December 31st, 2009

Have them move in, not drive in

My city is mostly governed by people who live in the burbs. They make decisions for the city centre that would be right for where they live, not for where I live. They call meetings in search of silver bullets, to revitalise the city center: markets, pipe bands and god knows. And at every planning meeting, the planners who have driven in to the meeting and tried to park their cars at the door, get to talking about the provision of  parking, to bring people in here.

They have it all back to front.

Livable vital cities are so, due to a complete lack of parking. Take Amsterdam, where residents wait years for parking permits, so long in fact that most simply don't bother. They buy pushbikes instead. There, whole streets are given over to walking and cycling, and cars putt along at the rear.

Copenhagen is not such an old city, having some sprawl and thus plenty of cars. However, thoughtful planners have made it more pedestrian and cycle friendly.

But even in the land of the free (America) where the car reigns supreme, places like Manhattan demonstrate the positive effect on neighbourhoods of letting many people live in an area with nowhere to park. I once lived in New York, for a short while, on the upper west side, in a typical 5 storey walkup apartment building, that completely filled up its land and left nowhere for parking. Most of Manhattan was developed that way, before cars were invented, and the result is a city brimming with people, and having surprisingly low per-capita crime rates, due in recent years as much to the presence of people as police, who are not on every corner as myth would suggest. 

Postcard images of Wall Street and Midtown hide the truth of New York, that it is a city of neighborhoods. 90% of ones life can be lived within the space of 5 blocks, which is helpful, given few people own cars!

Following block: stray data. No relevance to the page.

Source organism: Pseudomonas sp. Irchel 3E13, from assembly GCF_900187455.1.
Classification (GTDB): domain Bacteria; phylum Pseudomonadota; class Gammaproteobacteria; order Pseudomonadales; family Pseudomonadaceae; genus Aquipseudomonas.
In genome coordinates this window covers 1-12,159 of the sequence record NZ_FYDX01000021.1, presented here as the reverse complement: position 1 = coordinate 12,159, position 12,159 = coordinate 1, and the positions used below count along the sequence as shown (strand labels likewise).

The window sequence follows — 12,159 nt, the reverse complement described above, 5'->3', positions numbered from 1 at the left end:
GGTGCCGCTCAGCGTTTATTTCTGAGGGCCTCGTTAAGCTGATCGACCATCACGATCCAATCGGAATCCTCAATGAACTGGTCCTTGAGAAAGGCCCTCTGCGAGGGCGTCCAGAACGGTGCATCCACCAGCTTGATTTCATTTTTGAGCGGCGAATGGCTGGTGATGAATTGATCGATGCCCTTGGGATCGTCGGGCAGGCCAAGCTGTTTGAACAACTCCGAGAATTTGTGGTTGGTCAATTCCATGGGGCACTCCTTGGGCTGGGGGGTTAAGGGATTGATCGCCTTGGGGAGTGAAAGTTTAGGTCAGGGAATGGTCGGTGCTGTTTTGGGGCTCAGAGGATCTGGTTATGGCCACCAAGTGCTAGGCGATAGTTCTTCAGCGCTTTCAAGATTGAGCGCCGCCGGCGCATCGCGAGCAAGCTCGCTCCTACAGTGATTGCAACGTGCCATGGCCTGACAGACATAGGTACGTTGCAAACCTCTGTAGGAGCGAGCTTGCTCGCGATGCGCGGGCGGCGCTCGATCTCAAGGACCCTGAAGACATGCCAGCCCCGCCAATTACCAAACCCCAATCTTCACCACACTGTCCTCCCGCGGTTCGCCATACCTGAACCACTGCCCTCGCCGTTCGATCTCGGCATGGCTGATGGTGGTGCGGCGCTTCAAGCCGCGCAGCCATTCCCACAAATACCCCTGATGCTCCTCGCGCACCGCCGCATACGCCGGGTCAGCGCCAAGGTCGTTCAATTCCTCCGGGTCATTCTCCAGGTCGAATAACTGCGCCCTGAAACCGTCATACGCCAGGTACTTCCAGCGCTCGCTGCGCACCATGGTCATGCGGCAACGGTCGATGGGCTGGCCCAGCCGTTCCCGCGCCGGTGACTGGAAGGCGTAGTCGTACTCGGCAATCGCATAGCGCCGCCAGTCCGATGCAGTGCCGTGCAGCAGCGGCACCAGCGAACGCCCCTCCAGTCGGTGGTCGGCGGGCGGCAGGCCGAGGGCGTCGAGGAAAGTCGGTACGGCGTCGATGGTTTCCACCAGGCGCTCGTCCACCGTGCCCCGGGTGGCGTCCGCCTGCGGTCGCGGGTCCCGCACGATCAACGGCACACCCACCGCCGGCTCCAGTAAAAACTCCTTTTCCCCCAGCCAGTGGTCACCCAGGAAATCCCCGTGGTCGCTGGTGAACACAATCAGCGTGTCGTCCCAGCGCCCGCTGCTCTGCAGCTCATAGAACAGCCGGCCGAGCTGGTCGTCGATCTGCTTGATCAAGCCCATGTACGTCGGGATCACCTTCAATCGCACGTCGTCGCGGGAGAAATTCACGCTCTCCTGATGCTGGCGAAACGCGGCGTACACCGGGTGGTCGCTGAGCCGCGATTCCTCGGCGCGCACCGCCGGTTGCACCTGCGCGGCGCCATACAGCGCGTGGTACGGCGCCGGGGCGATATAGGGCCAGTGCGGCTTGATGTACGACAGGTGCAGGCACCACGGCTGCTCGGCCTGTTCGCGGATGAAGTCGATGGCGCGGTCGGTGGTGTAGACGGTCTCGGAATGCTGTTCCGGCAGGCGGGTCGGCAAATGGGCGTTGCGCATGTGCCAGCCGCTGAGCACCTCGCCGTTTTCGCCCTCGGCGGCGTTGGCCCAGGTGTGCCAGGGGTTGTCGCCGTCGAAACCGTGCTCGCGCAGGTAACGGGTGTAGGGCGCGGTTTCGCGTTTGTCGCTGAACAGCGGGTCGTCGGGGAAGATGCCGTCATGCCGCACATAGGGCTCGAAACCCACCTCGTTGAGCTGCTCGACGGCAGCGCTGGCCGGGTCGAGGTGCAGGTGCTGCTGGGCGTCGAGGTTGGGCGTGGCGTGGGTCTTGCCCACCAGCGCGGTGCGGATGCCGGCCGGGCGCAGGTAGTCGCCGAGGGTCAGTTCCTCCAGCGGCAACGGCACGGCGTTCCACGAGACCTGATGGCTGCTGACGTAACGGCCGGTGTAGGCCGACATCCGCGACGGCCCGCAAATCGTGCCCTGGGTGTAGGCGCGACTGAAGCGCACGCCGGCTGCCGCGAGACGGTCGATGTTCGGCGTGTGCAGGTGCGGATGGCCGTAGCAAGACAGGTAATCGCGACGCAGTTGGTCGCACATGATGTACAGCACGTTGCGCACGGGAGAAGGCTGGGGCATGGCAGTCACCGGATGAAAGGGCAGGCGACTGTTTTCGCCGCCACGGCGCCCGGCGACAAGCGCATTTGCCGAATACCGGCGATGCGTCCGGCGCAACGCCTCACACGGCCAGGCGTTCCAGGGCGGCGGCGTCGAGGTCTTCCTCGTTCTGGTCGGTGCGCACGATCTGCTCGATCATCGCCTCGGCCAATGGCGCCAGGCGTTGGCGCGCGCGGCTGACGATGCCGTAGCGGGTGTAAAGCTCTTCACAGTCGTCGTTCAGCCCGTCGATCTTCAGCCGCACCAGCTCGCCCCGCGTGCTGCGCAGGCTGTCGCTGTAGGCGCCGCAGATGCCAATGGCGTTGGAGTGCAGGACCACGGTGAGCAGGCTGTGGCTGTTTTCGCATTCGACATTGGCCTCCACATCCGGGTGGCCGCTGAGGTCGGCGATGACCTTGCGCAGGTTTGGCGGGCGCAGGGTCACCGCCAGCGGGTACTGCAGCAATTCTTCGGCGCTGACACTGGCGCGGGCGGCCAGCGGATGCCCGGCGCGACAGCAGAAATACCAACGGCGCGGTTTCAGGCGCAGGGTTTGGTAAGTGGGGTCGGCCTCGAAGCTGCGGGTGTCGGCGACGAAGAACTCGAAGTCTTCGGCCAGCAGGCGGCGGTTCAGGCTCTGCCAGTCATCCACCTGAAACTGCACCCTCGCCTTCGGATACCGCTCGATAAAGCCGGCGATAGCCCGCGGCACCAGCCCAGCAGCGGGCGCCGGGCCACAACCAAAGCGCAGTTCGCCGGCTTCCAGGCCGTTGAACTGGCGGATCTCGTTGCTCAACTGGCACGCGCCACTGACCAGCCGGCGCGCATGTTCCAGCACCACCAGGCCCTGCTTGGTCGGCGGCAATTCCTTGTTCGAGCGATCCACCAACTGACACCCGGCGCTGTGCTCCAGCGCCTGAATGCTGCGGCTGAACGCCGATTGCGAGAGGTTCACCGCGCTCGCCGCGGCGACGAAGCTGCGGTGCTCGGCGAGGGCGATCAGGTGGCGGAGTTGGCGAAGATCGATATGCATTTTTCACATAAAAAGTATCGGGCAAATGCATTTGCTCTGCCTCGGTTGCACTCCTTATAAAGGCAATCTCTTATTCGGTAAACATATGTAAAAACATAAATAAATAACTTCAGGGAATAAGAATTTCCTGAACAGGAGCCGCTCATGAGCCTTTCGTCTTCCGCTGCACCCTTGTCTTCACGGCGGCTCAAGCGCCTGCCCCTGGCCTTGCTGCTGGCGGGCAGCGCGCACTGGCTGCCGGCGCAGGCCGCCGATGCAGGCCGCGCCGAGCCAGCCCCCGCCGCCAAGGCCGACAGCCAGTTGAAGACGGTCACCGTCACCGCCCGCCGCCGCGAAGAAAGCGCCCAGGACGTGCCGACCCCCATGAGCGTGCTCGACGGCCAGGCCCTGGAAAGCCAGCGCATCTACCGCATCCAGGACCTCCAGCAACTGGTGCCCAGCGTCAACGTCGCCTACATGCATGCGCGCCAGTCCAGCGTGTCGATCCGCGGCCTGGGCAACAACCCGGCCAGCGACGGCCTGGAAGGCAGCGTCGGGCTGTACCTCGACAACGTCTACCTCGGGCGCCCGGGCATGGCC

The old part of my city, and hundreds of cities like it that were planned in the late 1800s, is only a few blocks in size—the size roughly of one neighbourhood in some city like New York or Paris.  What I have to say does not pertain to the sprawled out regions beyond my city's historic core: 

Permit residential developments in the old city center that have no provision for parking.
 
From that, revitalization will follow. People will be here to patronize shops and events. Those people will ride bikes and make cars all slow down. Those people will put eyes on the street, making it safe, leading to more commerce, and in turn higher demand for all kinds of space. The cycle feeds into itself, but it all starts when people are allowed to live in the city with no place to park cars.  
  

 

Piecemeal remediation plan for my street

I had my next door neighbour "Helga" over for dinner last night, and we agreed that forgoing our residents' parking permits to turn the street into a green common would increase the value of this cohort of houses and bring all of us living here a better quality of life, of cycling to work and the shops, using public transport and picking vegies from our common front yard. But our other neighbours would never agree. 


So I propose Helga and I forgo 3 of our combined 4 residents' car parking permits to make a small green common immediately in front of her house and mine, as a way of showing our neighbours what could be done later for the whole street. On our 4th space, Helga and I could park a car owned in common, for which she and I would pay according to use. Our 40 square meter green common, while small, would give a wonderful sense of place to our houses, where we could grow perimeter trees with herbs in between, fit a small rainwater tank linked to our gutters, and make a place for an outdoor table and chairs. 



In time, if our neighbours can latch on to our vision, the whole street could be transformed into a common, with a few shared cars parked at the end.

Ours would be one of the world's truly remarkable streets. Picture a bike shed, herb garden, shade trees, sitting areas, common rainwater tanks fed from all of our gutters, and winding paths for the kids to ride dinkies. Forgoing private car ownership would be such a small sacrifice.